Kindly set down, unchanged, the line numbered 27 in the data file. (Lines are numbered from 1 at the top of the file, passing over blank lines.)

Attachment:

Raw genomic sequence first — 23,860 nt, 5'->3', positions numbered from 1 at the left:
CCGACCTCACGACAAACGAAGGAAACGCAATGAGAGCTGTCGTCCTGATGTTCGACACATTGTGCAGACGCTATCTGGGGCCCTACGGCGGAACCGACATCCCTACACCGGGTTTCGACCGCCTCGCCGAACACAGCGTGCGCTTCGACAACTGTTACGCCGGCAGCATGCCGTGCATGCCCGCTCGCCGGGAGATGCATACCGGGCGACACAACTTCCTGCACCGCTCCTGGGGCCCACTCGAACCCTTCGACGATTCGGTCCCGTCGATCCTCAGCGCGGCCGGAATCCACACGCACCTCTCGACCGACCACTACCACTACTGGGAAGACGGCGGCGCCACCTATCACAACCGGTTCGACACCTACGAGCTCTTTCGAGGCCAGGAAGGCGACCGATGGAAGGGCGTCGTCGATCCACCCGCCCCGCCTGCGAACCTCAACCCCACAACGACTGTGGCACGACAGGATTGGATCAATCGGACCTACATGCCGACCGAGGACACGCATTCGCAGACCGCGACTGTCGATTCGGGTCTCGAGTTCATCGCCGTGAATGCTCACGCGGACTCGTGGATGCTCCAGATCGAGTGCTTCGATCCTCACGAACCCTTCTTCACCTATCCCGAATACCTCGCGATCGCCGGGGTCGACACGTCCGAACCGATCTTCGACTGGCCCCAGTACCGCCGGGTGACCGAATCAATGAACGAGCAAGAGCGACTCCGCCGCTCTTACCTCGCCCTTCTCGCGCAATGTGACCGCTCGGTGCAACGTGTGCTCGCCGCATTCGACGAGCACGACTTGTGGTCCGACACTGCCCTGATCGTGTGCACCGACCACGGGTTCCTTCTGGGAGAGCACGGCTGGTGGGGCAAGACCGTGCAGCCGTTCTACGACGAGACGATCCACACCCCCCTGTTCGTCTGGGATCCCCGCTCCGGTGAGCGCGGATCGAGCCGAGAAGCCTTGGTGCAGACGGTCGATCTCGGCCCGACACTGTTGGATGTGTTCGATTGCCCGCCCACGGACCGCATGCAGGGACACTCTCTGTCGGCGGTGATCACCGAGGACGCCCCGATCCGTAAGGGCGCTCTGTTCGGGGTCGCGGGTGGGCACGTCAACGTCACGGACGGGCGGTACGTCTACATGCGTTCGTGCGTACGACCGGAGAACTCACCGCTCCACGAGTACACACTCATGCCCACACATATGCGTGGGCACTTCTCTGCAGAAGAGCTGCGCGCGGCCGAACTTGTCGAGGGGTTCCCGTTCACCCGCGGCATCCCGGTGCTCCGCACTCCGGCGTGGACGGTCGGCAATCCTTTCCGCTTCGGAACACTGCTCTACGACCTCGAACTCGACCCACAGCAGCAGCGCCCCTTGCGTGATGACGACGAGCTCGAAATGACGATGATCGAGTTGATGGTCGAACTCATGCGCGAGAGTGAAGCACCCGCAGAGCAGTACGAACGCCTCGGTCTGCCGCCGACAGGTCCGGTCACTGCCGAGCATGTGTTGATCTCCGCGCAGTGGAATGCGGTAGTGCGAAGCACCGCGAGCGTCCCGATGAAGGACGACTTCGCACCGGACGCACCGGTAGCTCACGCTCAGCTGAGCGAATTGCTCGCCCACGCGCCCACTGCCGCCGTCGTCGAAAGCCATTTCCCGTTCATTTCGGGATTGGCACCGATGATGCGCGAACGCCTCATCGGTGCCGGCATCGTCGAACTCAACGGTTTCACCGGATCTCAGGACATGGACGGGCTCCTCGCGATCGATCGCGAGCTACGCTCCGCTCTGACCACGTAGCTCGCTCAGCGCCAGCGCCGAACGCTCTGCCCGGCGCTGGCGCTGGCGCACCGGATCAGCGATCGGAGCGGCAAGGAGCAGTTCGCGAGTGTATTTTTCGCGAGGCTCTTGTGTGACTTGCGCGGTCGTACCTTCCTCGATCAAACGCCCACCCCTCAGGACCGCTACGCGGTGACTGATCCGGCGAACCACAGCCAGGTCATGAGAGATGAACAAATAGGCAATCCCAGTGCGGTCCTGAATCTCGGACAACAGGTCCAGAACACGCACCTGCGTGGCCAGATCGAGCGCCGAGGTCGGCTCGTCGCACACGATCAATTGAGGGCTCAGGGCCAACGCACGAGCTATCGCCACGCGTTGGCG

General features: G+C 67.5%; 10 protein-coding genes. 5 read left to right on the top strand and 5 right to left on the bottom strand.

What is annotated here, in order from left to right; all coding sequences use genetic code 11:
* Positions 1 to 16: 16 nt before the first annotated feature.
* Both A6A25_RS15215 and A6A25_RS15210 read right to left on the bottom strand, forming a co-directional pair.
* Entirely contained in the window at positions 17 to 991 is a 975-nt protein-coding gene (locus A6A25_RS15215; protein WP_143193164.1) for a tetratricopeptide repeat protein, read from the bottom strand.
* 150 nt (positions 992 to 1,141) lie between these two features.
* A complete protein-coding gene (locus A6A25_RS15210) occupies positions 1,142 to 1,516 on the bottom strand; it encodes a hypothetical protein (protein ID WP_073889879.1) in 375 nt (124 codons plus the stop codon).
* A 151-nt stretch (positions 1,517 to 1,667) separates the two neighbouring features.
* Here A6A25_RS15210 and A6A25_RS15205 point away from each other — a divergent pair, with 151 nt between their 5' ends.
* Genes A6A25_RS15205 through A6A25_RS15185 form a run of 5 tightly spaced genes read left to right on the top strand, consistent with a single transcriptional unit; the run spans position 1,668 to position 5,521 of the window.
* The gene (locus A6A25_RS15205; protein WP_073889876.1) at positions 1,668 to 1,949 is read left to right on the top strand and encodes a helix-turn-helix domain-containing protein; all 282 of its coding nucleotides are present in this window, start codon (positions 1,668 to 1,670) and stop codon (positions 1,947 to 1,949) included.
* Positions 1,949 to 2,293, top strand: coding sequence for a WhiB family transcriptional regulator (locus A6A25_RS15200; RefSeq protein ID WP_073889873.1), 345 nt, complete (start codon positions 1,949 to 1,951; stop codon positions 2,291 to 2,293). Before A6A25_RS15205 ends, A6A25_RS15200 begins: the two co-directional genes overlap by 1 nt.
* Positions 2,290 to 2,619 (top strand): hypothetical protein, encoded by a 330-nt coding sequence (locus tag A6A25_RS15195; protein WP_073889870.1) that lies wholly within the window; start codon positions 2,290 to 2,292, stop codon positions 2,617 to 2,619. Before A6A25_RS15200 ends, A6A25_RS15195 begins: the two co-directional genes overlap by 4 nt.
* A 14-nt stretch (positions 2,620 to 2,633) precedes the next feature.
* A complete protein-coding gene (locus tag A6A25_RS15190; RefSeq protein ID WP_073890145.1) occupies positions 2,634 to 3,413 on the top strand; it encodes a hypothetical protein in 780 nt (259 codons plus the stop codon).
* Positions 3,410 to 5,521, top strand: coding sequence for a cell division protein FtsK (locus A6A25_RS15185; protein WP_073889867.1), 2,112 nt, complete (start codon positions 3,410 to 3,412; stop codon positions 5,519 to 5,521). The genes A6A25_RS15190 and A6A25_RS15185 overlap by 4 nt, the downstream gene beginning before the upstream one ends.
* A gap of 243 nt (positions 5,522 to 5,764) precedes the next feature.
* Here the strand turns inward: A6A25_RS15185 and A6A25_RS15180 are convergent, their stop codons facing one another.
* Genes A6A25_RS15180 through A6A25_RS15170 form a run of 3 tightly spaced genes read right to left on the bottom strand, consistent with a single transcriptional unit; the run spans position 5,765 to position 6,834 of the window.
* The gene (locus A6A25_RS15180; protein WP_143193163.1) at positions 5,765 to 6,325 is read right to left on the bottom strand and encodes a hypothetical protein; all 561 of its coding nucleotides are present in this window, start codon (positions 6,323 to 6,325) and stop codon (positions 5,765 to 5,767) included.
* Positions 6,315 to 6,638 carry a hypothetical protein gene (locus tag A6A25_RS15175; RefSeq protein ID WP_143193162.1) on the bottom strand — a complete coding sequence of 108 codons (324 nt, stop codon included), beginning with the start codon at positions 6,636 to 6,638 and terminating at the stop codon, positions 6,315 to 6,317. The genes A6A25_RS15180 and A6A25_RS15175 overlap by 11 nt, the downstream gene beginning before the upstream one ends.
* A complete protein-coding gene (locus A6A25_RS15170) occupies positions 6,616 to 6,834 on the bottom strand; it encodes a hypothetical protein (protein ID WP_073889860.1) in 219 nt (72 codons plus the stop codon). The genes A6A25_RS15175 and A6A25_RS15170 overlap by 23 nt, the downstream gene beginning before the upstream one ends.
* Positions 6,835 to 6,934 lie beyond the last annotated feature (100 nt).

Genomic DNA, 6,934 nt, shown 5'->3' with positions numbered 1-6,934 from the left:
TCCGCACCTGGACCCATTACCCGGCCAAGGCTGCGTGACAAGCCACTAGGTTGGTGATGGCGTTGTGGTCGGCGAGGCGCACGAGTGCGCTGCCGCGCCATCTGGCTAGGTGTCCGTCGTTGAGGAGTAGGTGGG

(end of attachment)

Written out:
TCCGCACCTGGACCCATTACCCGGCCAAGGCTGCGTGACAAGCCACTAGGTTGGTGATGGCGTTGTGGTCGGCGAGGCGCACGAGTGCGCTGCCGCGCCATCTGGCTAGGTGTCCGTCGTTGAGGAGTAGGTGGG